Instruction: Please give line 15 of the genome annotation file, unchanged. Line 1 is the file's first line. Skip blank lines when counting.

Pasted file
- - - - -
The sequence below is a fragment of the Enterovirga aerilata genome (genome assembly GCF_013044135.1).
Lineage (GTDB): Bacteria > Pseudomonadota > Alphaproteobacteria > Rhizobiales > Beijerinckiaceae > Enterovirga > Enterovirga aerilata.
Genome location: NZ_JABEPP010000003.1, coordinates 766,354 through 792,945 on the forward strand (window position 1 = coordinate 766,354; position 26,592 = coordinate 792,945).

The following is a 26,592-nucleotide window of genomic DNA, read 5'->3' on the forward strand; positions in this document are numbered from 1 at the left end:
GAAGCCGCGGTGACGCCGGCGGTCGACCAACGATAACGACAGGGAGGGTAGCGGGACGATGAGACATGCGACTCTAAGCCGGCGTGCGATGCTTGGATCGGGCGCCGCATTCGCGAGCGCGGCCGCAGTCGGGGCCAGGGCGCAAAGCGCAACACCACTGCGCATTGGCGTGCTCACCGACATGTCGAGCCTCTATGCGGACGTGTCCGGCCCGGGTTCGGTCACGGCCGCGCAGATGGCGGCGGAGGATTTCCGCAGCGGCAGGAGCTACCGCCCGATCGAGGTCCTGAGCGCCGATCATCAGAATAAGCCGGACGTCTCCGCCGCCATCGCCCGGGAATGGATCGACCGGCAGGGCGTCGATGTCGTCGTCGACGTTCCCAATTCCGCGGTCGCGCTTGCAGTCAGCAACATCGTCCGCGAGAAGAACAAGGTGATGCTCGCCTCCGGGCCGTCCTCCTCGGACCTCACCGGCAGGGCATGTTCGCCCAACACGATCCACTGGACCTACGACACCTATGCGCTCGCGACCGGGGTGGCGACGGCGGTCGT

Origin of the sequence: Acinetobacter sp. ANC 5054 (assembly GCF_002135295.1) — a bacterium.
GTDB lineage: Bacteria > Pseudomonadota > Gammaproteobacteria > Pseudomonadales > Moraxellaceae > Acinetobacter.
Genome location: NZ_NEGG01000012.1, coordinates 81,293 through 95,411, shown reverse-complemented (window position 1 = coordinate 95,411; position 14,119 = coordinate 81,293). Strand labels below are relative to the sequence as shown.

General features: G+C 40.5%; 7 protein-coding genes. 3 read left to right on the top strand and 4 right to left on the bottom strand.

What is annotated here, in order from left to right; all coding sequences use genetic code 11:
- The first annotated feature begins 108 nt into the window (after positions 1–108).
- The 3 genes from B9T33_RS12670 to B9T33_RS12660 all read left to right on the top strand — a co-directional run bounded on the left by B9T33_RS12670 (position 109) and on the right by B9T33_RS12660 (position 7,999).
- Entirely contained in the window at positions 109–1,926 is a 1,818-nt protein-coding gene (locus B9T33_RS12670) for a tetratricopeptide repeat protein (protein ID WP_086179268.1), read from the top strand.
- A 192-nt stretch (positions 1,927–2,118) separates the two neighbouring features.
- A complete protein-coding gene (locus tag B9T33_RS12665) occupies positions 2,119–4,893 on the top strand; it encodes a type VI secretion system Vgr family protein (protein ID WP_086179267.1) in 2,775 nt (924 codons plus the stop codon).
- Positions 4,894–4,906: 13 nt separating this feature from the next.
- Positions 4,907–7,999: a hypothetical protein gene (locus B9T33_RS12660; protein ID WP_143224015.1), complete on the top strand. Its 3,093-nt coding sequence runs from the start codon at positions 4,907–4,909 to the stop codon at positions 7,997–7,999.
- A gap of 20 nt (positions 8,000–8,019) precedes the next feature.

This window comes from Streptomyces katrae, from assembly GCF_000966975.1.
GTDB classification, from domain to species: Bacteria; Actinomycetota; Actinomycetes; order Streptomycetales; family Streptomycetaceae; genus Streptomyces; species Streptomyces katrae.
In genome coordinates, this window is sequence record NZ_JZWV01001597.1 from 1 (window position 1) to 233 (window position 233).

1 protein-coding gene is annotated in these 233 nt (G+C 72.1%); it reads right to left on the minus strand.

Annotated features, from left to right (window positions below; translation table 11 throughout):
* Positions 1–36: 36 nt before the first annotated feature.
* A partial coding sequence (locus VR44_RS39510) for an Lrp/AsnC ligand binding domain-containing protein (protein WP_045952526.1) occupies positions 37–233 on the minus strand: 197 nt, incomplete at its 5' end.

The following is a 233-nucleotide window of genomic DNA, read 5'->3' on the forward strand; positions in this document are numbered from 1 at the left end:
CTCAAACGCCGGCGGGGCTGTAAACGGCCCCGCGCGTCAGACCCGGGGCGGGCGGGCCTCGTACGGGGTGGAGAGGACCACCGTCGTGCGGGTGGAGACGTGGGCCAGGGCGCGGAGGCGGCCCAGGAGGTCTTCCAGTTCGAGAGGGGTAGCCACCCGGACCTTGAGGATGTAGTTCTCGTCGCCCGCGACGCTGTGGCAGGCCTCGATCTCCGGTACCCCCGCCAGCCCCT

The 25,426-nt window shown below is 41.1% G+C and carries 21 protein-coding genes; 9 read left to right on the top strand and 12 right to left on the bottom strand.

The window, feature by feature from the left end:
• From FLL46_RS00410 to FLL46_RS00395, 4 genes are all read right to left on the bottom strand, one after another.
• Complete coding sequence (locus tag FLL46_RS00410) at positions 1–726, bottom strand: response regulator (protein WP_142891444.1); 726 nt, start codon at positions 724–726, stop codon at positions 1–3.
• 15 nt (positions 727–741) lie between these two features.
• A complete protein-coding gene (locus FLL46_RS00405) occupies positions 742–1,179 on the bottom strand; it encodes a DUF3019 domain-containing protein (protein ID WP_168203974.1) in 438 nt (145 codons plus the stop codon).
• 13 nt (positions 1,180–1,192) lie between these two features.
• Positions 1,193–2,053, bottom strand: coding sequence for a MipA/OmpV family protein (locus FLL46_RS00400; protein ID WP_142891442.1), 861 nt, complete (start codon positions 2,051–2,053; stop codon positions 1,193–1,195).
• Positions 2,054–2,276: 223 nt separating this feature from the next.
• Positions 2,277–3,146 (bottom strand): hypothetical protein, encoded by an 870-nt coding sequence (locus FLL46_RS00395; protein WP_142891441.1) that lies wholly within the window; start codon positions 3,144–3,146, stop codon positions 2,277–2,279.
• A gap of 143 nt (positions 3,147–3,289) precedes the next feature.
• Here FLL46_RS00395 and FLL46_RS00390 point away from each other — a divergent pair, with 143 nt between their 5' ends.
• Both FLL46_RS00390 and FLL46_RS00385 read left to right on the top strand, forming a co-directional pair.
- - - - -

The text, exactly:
- A complete protein-coding gene (locus tag B9T33_RS12665) occupies positions 2,119–4,893 on the top strand; it encodes a type VI secretion system Vgr family protein (protein ID WP_086179267.1) in 2,775 nt (924 codons plus the stop codon).